The University of Texas

Counting Your Citations

Web of Science General Search

This method is easiest and works fine for most purposes. Its drawbacks include:

  1. Connect to Web of Science.
  2. Open the Citation Databases menu in the lower part of the window, and de-select all but "Science Citation Index Expanded" and (optionally) "Conference Proceedings Citation Index- Science".
  3. Enter your last name and first initial, followed by an asterisk (*) in the Author search box. If you always use a middle initial on your papers, include it as well [jones ab*]. Click Search.
  4. Unless your name is very unique, the results will include papers by other persons with the same name and initials. To increase precision, click the "Institutions" tab under the Refine menu and select any/all institutions that you have been affiliated with. Important: the form of entry of institution names varies. Be sure to view the entire list, sort it alphabetially, and select from that to make sure you get them all. Then click Refine.
  5. Once you have a results list that looks fairly accurate, click on Create Citation Report. The Citation Report ranks the results in descending order of citations received, and provides a year-by-year summary of citations, a sum of Times Cited, an average citations-per-article figure, an option to remove self-citations, and the h-index for this set of articles. Browse the entire report, and mark and remove any entries that don't belong there.
  6. To avoid having to repeat the above process every time you want to see your citations and h-index, you should register for a ResearcherID within Web of Knowledge. This allows you to claim a unique ID number for yourself and then attach it to all your publications. After that, you can get regular updates and reports, and avoid the Author Name problem when you want to repeat this procedure.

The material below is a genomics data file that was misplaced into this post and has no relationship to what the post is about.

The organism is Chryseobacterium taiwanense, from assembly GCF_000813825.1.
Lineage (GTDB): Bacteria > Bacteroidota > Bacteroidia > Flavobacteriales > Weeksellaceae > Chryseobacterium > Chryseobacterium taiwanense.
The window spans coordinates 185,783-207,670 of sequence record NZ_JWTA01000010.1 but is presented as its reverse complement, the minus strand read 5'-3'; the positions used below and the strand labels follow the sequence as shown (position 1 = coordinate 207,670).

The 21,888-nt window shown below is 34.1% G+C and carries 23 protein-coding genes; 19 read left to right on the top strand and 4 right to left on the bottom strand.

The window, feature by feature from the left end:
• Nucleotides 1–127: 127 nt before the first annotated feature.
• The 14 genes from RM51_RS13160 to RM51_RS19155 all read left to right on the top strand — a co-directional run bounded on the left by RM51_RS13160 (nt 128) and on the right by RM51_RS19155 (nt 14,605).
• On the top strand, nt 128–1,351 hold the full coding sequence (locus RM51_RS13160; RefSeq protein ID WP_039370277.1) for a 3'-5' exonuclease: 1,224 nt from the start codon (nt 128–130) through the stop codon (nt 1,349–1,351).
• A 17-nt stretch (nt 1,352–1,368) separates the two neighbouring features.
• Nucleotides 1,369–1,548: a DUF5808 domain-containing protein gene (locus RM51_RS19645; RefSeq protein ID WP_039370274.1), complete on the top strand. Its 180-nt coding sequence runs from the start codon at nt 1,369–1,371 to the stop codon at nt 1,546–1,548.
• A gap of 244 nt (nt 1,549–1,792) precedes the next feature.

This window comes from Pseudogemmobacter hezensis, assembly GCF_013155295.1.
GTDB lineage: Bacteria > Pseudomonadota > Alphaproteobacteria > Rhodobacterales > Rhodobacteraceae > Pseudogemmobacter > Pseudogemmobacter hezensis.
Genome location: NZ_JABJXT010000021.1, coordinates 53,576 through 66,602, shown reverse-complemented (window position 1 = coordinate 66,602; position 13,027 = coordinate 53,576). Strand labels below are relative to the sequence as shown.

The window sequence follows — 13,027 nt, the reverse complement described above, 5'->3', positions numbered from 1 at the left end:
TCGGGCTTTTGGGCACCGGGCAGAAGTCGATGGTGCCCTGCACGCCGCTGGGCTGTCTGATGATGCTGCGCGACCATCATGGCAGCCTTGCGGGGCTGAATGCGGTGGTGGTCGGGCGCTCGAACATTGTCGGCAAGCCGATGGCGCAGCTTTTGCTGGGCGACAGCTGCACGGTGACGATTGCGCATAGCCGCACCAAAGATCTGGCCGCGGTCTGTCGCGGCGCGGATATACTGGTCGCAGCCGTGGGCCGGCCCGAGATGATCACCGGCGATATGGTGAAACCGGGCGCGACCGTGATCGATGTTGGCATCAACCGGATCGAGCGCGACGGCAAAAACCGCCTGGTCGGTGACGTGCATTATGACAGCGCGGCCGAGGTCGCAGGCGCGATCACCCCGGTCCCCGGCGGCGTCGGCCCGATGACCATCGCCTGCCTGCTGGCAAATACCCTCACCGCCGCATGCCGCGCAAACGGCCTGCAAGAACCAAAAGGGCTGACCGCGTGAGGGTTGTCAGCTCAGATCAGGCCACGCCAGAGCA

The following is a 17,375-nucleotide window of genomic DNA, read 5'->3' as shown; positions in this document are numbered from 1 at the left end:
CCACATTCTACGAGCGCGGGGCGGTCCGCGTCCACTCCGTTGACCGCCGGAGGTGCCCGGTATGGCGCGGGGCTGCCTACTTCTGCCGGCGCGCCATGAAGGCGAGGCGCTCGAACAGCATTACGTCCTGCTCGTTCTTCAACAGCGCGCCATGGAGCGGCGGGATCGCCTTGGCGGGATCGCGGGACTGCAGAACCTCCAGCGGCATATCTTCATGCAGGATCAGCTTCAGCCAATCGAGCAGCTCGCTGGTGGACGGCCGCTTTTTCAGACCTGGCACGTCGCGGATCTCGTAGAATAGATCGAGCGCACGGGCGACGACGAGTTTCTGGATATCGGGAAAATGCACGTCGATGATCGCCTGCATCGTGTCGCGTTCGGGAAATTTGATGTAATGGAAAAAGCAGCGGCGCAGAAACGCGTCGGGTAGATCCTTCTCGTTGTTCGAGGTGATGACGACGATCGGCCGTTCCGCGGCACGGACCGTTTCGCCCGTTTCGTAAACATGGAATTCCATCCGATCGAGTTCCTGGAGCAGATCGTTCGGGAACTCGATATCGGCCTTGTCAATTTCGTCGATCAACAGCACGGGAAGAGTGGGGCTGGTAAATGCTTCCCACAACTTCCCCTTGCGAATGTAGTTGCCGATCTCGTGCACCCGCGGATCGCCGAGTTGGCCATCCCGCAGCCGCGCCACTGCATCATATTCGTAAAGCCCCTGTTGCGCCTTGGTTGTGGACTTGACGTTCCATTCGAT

See also a more thorough method using Cited Reference Search.

Google Citation Tools

Citation metrics are only as reliable as the underlying data. Google Scholar's metrics are generally not reproducible and will differ - sometimes significantly - from data found in Web of Science. Google indexes a different, wider (and largely unknowable) universe of publications. It is difficult to resolve author name ambiguity.

The h-index

The h-index is a measure of "citedness" as a surrogate for productivity and impact. It is the number of articles h in a group of publications N that have received h or more citations. For example, an h-index of 20 means that there are 20 items in the selected group N that have received 20 or more citations. It is like a median, and useful because it discounts the disproportionate weight of highly cited and uncited papers that would skew a mean. However, the h-index will vary considerably depending on a person's number of credited publications and the length of time they've been active: older and more prolific authors will usually have higher h-indexes than younger or less prolific authors. If you want to compare your h-index to someone else's, you need to use the same methodology to calculate them and then normalize the values by dividing them by a second factor, e.g. years since PhD. The standard caveats apply when using h-indexes in personnel and funding decisions.


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